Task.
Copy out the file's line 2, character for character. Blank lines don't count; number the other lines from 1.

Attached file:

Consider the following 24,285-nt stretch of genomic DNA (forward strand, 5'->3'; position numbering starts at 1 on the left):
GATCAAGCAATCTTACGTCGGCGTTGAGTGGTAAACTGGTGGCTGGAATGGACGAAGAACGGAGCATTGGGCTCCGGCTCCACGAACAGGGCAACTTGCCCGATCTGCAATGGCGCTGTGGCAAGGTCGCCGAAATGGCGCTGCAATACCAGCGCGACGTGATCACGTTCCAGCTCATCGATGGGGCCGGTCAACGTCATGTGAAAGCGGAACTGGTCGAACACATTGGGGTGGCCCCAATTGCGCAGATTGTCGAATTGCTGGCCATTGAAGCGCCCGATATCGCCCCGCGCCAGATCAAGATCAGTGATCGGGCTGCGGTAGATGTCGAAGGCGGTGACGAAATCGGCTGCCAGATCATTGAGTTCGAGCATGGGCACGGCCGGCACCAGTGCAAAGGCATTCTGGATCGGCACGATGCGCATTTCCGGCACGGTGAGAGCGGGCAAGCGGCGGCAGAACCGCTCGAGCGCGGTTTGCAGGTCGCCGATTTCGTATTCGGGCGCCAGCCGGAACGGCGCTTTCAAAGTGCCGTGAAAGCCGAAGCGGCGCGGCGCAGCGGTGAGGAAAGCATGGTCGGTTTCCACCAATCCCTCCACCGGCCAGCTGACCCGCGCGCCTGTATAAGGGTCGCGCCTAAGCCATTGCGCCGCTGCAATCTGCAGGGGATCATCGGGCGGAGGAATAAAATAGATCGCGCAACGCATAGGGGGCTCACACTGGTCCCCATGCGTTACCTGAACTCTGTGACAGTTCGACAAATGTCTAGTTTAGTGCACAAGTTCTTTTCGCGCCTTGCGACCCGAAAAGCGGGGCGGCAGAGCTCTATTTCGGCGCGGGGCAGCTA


GATCAAGCAATCTTACGTCGGCGTTGAGTGGTAAACTGGTGGCTGGAATGGACGAAGAACGGAGCATTGGGCTCCGGCTCCACGAACAGGGCAACTTGCCCGATCTGCAATGGCGCTGTGGCAAGGTCGCCGAAATGGCGCTGCAATACCAGCGCGACGTGATCACGTTCCAGCTCATCGATGGGGCCGGTCAACGTCATGTGAAAGCGGAACTGGTCGAACACATTGGGGTGGCCCCAATTGCGCAGATTGTCGAATTGCTGGCCATTGAAGCGCCCGATATCGCCCCGCGCCAGATCAAGATCAGTGATCGGGCTGCGGTAGATGTCGAAGGCGGTGACGAAATCGGCTGCCAGATCATTGAGTTCGAGCATGGGCACGGCCGGCACCAGTGCAAAGGCATTCTGGATCGGCACGATGCGCATTTCCGGCACGGTGAGAGCGGGCAAGCGGCGGCAGAACCGCTCGAGCGCGGTTTGCAGGTCGCCGATTTCGTATTCGGGCGCCAGCCGGAACGGCGCTTTCAAAGTGCCGTGAAAGCCGAAGCGGCGCGGCGCAGCGGTGAGGAAAGCATGGTCGGTTTCCACCAATCCCTCCACCGGCCAGCTGACCCGCGCGCCTGTATAAGGGTCGCGCCTAAGCCATTGCGCCGCTGCAATCTGCAGGGGATCATCGGGCGGAGGAATAAAATAGATCGCGCAACGCATAGGGGGCTCACACTGGTCCCCATGCGTTACCTGAACTCTGTGACAGTTCGACAAATGTCTAGTTTAGTGCACAAGTTCTTTTCGCGCCTTGCGACCCGAAAAGCGGGGCGGCAGAGCTCTATTTCGGCGCGGGGCAGCTA